Charlie becomes a surrogate son to President Bartlet, a dynamic that Hill remembers carrying over into the real world. "The West Wing" features many moving moments between the two characters, including a conversation in which Bartlet warns the young man not to protect him by lying to Congress, and a lockdown sequence in which Charlie bursts through Secret Service agents to check on the president. When EW asked Dulé Hill to name his favorite, Hill named the scene in which Bartlet gives him a priceless Paul Revere carving knife. "That still, to this day, warms my heart," he said, "because I feel like it really cemented the relationship between Charlie and Bartlet as a father-and-son-type relationship."

Though Bartlet insists that he continue to advance his career, Charlie is reluctant to leave the White House, and takes a position as special aide to the chief of staff. His relationship with Zoey remains unresolved, but he concludes the series on his way to Georgetown Law. Hill told Town & Country that he likes to think that Charlie would one day make his way to the U.S. Congress.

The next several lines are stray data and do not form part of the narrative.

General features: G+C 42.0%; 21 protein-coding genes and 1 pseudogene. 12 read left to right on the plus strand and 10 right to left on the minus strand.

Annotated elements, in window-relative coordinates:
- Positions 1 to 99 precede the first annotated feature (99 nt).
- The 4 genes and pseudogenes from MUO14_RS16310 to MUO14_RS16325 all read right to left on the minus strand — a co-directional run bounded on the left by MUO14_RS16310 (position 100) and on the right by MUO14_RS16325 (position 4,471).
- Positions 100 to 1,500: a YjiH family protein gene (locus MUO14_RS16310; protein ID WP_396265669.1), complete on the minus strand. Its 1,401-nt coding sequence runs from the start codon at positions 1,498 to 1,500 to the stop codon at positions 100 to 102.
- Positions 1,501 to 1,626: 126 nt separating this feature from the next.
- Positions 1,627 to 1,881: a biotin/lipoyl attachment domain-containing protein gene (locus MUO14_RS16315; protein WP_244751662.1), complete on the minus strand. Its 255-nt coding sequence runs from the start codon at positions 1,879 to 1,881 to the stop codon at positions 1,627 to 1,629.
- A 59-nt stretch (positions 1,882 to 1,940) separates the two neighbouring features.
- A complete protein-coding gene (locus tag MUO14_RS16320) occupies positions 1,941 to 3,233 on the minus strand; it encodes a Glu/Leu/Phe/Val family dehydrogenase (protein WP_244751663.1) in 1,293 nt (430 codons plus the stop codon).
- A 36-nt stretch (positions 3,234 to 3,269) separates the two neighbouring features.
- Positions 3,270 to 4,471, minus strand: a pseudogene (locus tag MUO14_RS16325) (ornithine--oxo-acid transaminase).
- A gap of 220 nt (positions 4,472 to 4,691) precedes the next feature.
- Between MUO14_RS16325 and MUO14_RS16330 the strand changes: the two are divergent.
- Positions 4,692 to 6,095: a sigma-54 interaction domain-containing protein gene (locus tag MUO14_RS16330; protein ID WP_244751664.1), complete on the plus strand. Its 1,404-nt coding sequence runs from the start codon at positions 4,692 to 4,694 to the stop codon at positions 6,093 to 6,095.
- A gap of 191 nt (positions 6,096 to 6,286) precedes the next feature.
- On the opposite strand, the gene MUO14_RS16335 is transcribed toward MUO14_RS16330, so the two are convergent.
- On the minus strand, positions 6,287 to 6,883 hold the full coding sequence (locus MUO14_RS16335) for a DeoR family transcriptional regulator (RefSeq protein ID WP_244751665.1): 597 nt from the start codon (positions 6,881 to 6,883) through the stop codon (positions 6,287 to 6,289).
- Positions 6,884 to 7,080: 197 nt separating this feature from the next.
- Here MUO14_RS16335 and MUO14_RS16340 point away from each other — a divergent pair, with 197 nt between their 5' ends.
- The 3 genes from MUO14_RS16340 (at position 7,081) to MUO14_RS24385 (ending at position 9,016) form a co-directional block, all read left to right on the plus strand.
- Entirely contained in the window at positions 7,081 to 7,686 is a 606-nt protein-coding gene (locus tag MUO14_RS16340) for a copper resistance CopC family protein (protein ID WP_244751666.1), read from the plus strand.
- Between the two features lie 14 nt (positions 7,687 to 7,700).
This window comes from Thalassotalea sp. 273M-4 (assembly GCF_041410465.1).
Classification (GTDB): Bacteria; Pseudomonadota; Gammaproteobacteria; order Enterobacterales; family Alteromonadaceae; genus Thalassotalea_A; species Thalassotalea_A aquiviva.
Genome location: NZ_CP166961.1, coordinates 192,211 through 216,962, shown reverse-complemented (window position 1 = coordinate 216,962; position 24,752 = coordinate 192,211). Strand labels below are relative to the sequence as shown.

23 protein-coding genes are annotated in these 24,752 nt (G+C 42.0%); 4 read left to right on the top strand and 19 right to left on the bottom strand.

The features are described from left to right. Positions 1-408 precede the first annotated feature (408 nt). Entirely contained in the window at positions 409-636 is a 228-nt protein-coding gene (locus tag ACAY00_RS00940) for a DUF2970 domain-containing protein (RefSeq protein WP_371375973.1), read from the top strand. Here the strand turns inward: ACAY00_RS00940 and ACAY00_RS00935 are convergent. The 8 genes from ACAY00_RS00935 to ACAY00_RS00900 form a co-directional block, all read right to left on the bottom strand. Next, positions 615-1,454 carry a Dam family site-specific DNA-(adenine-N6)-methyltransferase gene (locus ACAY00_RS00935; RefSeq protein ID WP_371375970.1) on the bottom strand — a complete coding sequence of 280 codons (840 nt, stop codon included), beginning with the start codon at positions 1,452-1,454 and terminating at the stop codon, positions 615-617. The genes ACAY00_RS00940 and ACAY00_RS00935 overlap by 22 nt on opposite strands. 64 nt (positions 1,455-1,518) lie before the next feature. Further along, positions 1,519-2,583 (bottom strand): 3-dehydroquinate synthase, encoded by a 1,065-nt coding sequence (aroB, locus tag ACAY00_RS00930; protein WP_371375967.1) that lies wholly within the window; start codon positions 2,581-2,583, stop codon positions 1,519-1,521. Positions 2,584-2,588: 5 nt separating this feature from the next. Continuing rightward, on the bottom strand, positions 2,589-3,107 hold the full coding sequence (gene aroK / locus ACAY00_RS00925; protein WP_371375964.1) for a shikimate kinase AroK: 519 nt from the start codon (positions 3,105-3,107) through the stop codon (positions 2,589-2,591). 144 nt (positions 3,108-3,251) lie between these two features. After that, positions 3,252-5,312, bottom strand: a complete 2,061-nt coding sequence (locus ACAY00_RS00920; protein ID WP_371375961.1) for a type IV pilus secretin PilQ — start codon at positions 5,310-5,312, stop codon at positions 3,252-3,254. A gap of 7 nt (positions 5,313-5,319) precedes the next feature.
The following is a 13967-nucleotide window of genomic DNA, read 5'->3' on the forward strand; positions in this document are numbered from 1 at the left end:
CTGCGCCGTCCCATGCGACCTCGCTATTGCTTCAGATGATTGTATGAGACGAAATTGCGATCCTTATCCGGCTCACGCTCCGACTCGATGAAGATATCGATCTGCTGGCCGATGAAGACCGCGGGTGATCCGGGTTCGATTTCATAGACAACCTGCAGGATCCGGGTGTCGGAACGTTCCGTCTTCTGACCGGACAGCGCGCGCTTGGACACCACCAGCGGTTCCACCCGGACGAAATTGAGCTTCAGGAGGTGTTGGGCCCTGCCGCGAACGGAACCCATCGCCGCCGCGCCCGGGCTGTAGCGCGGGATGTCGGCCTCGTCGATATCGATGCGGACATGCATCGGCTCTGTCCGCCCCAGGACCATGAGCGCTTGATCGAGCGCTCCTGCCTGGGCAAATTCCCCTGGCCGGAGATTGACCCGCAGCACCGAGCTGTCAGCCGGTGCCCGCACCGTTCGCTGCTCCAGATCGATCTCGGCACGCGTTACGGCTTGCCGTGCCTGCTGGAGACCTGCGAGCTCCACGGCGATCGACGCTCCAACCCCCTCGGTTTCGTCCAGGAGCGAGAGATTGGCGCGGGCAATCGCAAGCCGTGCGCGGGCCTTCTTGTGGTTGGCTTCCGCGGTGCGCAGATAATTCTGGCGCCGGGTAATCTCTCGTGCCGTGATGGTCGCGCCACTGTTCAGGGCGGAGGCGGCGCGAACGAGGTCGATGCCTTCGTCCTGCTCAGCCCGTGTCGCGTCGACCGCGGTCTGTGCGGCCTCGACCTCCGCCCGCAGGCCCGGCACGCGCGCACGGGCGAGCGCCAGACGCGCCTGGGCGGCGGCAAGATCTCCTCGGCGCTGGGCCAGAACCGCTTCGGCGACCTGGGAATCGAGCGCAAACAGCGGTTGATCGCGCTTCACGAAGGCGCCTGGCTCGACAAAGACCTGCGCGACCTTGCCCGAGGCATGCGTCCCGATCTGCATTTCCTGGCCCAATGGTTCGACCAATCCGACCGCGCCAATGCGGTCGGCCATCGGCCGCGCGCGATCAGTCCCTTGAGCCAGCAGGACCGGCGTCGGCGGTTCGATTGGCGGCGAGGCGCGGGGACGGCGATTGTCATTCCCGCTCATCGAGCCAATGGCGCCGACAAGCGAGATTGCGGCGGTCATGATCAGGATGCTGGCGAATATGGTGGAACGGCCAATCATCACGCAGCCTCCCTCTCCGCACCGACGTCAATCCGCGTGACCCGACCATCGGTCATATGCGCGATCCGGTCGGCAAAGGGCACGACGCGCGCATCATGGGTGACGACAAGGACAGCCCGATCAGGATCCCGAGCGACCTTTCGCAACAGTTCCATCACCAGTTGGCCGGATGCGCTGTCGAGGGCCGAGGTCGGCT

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1. C.J. Cregg

President Bartlet's first press secretary, C.J. Cregg, handily secures the top spot on this list amidst steep competition. A woman in a male-dominated field, Claudia Jean is not afraid to speak truth to power and stands up for what she believes in, even when it puts her life in danger. She is also fiercely protective of the reporters in her press pool — it's tempting to join their standing ovation at the season 6 announcement that C.J. has been appointed the new chief of staff.

Like her fellow White House employees, C.J. sacrifices her personal life for her career and a dedication to public service. For seven seasons, she engages in an on-again off-again flirtation with reporter Danny Concannon before finally committing to the relationship in the final season. Their love story, symbolized by Gail the goldfish, is incredibly charming, and one of the few that seems on solid ground after the series finale.

C.J. is both inspirational and relatable, and Allison Janney notes that she often hears from fans about her character's impressive legacy. "People come up to me all the time and say they changed their majors in college," she tells EW. "They went into public service because of C.J." Janney was nominated for six Primetime Emmys, winning a whopping four, for her portrayal of the headstrong woman. She says, "She is my favorite character I've ever played because she's someone that I aspire to. I wish I could be C.J." Honestly, Allison? We all do